Air raid shelters and evacuation
“I had just had my 7th Birthday when war was declared in September 1939 and was attending St. Mary’s C of E School in Mount Street, Brighton. I don’t remember a great deal about lessons, (other than we had to attend St. Mary’s Church opposite my home on Thursday mornings), because we had to spend more and more time in the air raid shelter which was in some caverns beneath the Rock Brewery at the bottom of the road.
A strange place to shelter children
What a strange place to shelter children, all those glass bottles and beer!! It was quite an exciting adventure, though I think we felt a little apprehensive. It appeared vast and ‘cavernous’ – sorry no other word for it. We had to pass bottling machinery down some stone steps (I think they were cut into the rockface, but can’t be sure about that.) It was quite cold and there was a strange smell – the beer of course – and clanking of the bottles. I can’t remember what we did while there, but imagine the teachers found us something to do with lessons until the ‘all clear’ sounded and we all returned in ‘crocodile’ to school once again. When the Brewery was demolished the caverns were re-discovered.
Our shelter in the basement
My own home in St. James’s St. opposite St. Mary’s Church had its own approved shelter. We had a basement and the staircase down to it was reinforced with heavy timber framework. We all sat on the wooden stairs when the siren sounded, even in the middle of night. The other local shelter was on the opposite corner of St. James’s St and Upper Rock Gardens where the basement of the Off Licence on the corner had been turned into one for the general public.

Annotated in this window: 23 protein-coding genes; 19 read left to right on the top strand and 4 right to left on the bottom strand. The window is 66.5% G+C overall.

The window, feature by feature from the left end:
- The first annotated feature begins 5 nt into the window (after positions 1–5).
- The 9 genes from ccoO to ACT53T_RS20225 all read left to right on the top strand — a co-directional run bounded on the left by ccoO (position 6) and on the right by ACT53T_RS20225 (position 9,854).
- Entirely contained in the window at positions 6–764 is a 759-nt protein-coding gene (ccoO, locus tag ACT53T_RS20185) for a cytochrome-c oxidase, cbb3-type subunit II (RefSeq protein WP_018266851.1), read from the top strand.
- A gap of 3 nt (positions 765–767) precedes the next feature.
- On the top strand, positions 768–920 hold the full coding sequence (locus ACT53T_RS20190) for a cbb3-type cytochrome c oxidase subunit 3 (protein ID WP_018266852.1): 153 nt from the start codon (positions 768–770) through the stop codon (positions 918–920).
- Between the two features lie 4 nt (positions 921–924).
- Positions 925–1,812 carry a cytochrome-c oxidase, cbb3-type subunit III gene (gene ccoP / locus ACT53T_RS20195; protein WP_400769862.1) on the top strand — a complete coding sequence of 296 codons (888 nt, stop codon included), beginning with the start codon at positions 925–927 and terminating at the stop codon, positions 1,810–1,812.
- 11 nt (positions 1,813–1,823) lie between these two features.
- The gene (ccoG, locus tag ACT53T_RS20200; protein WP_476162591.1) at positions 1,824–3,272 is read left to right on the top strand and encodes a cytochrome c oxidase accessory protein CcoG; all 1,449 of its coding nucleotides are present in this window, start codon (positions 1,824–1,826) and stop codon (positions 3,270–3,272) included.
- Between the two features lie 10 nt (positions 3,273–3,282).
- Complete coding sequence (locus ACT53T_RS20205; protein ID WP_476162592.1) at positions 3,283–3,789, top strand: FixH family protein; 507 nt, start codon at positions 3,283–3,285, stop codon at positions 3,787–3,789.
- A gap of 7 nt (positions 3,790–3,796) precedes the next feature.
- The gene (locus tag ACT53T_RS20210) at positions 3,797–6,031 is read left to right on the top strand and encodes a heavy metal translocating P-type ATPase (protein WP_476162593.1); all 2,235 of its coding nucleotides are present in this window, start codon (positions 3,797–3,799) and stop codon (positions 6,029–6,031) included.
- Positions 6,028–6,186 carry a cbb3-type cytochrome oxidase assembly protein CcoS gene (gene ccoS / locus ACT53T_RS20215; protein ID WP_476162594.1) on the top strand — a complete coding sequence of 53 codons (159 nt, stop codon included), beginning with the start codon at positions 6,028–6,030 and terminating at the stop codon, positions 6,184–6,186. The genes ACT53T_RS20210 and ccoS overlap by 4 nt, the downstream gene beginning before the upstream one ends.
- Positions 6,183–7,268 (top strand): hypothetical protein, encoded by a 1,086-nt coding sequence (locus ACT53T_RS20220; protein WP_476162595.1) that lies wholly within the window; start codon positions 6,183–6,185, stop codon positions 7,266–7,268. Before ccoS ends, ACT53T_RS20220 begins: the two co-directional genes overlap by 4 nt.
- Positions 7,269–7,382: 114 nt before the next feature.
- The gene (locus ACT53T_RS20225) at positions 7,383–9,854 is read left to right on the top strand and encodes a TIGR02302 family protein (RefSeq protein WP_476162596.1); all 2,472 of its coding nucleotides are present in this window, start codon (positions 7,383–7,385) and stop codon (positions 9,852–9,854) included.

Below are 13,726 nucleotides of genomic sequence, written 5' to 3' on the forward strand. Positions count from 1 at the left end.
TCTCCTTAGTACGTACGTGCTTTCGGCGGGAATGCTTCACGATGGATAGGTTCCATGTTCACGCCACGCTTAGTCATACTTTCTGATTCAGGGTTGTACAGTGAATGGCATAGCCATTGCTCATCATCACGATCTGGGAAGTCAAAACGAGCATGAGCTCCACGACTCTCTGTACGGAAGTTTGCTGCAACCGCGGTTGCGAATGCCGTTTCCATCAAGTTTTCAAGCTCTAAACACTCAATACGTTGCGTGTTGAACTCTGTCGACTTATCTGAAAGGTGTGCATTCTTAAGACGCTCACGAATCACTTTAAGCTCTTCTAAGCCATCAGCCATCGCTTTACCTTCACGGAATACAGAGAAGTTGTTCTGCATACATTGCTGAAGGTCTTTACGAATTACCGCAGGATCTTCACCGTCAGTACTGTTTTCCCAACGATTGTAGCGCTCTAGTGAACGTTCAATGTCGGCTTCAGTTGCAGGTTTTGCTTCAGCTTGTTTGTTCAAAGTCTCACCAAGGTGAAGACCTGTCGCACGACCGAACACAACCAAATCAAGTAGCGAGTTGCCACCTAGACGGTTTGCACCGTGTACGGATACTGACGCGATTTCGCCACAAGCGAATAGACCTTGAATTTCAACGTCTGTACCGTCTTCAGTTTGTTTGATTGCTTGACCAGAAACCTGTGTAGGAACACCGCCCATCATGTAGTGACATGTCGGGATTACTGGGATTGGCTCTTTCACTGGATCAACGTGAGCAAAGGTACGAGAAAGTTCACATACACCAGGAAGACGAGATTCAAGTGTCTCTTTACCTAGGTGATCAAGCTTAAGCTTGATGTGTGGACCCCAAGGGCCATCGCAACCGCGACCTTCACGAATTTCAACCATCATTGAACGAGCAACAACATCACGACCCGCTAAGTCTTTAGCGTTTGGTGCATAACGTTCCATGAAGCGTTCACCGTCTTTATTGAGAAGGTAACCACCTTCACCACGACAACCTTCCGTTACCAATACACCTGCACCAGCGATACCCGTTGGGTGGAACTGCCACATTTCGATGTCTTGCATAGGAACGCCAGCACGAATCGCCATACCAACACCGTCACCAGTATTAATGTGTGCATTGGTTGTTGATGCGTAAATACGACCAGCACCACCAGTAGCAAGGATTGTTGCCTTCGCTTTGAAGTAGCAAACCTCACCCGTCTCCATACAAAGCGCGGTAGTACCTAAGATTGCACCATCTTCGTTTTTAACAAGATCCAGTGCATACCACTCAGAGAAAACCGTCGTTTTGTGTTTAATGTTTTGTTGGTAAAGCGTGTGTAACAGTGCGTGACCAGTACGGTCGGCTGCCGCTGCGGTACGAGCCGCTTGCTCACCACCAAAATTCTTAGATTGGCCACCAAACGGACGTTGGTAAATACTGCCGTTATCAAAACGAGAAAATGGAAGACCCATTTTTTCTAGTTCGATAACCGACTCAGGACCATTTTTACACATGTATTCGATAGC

Brighton – a dangerous place to be
It was decided that Brighton was a rather dangerous place to be because the German planes were dropping bombs on the way to and from London, and flying in low over the sea and firing into the streets. I remember watching ‘dogfights’ high up in the sky between the Spitfires and the German planes on the way home. A bomb dropped at the top of Upper Rock Gardens when a little friend of mine was badly injured and also on the Odeon Cinema in Kemptown on Saturday 14th September 1940 when fifty-five people were killed. The beach had been mined and was full of barbed wire to keep people off.
So parents were given the chance to send their children to a safer place and I became an evacuee with a group from our school and others who were shunted off by steam train with our labels and gasmasks and a change of clothing. Some were very tearful, but to me it was just another home and a great adventure as it turned out. We arrived at our destination, which turned out to be Harrogate, in the dark, where we spent the night in ‘dormitories’ in a large Hotel which had been commandeered to receive us. Next day were were bussed to our final destinations..
Eileen goes on to describe her vivid memories of staying on a Yorkshire farm as an evacuee. Visit her website for the full story.
……In August, 1943, I returned to Brighton to attend Varndean Grammar School for Girls and the last years of wartime and rationing and the final break-up of my Newman family. Things were never the same again.”